An unsuccessful search for his grandchild’s fifth birthday present has sparked a new hobby business for Terry Burling.
“My grandson’s fifth birthday was coming up and the shops didn’t have anything I wanted to buy him, so I decided I’d have to make him something.”
That something turned out to be a Thomas the Tank Engine toy box and it became the first of many woodworking projects.
“I really loved making it and then when I saw his reaction to it, that just added to the enjoyment,” he says.
What started out as a hobby a little under a year ago has taken on a life of its own with people around Terry’s hometown of Paraparaumu admiring his work and commissioning him to create pieces for their own children and grandchildren.
“It’s amazing how word spreads. I’ve just done a rideon Thomas toy for a chiropractor who bought it for his waiting room.”
So far, Terry’s repertoire runs to a host of different toy boxes, including Bob the Builder characters and a princess carriage, some ride-on style wooden toys and car beds. He’s also working up to a kid’s castle, but he says safety is paramount and the turrets are causing some problems.
Although he creates the toy boxes and toys using the same basic templates, Terry says he tries to make each piece unique in the way they’re decorated. Resene paints are the main differentiating tool – blues, reds, yellows and metallic paints for the cars and carriages – and he’s also begun experimenting with large stick-ons.
“I put a princess in the window of one of the carriages the other day,” he points out.
The templates themselves owe a lot to his creative talents, garnered in his original career as a cutter and pattern designer for clothing.
“It’s really like what I did when I was cutting clothes. I would look at pictures and then make my own designs to suit.”
Terry’s latest love-affair with woodworking children’s toys is not the first time he’s fallen for it. In the 1960s, he used to take part in an annual IHC competition to create wooden toys for the children, but he hadn’t rekindled the talent for close to four decades.
“I can remember coming third in New Zealand one year, which was great, but then I sort of forgot about it for a long time. I always loved muddling about with wood, and fixing houses and that sort of thing, but it wasn’t until now that I have really devoted myself to it.”
Despite being taken by surprise at how popular his work has been, Terry says he is always keen to take on different projects and try new things.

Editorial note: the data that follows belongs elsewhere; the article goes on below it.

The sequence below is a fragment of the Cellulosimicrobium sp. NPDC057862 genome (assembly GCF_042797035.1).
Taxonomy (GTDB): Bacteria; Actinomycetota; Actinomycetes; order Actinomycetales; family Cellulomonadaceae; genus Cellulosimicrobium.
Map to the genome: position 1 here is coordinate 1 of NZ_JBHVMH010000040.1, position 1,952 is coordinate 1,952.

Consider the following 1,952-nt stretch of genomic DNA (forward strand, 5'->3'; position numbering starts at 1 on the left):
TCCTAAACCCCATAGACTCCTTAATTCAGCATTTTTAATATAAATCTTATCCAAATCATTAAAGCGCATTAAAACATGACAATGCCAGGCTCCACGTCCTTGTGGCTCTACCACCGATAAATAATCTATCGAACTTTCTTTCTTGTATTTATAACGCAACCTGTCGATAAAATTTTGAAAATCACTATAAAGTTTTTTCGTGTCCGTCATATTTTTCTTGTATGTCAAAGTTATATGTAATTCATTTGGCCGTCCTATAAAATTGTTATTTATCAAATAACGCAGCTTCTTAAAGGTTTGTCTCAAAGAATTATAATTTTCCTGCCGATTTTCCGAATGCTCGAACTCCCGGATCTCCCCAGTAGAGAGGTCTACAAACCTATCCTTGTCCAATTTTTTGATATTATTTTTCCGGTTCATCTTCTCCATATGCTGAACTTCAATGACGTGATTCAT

“That’s part of the fun – figuring out how you’re going to make it and whether you can improve something the next time around.”
For the kids’ toy boxes, for instance, he located a special hinge that allows the box lid to stay in place and stops it falling back down on small hands reaching inside for treasures.
Terry spends at least two to three hours in his garage workshop every weekday, before his nightshift at the local supermarket, and even more time on the weekends. Luckily, his wife is supportive of his growing passion, especially as a couple of the pieces have crept into the house. At the moment, their lounge is playing host to two large toy boxes – a Thomas the Tank Engine and a Princess Carriage – about to be whisked off to surprise two more children.
Asked to pick a favourite from all his pieces, Terry says he has loved making them all, but he has a special soft spot for the first box.
“Seeing it completed and seeing how happy my grandson was, made it something very special.”
Regardless of all the hours that go into each piece, he says he is never reluctant to let them go.
“The fun of it is in seeing or hearing about how much the kids love it. I know they’re going to a good home and I try to make them as kid-safe and as kid-proof as possible, so they should withstand some tough play.”
And what’s next on the drawing board? There are a few outstanding family requests to take care of. He’s working on a dolls’ house for his granddaughter and, to reward his wife’s patience and support, he’s currently planning a cabinet for her doll collection.
words: Melanie Cooper
pictures: Paul McCredie
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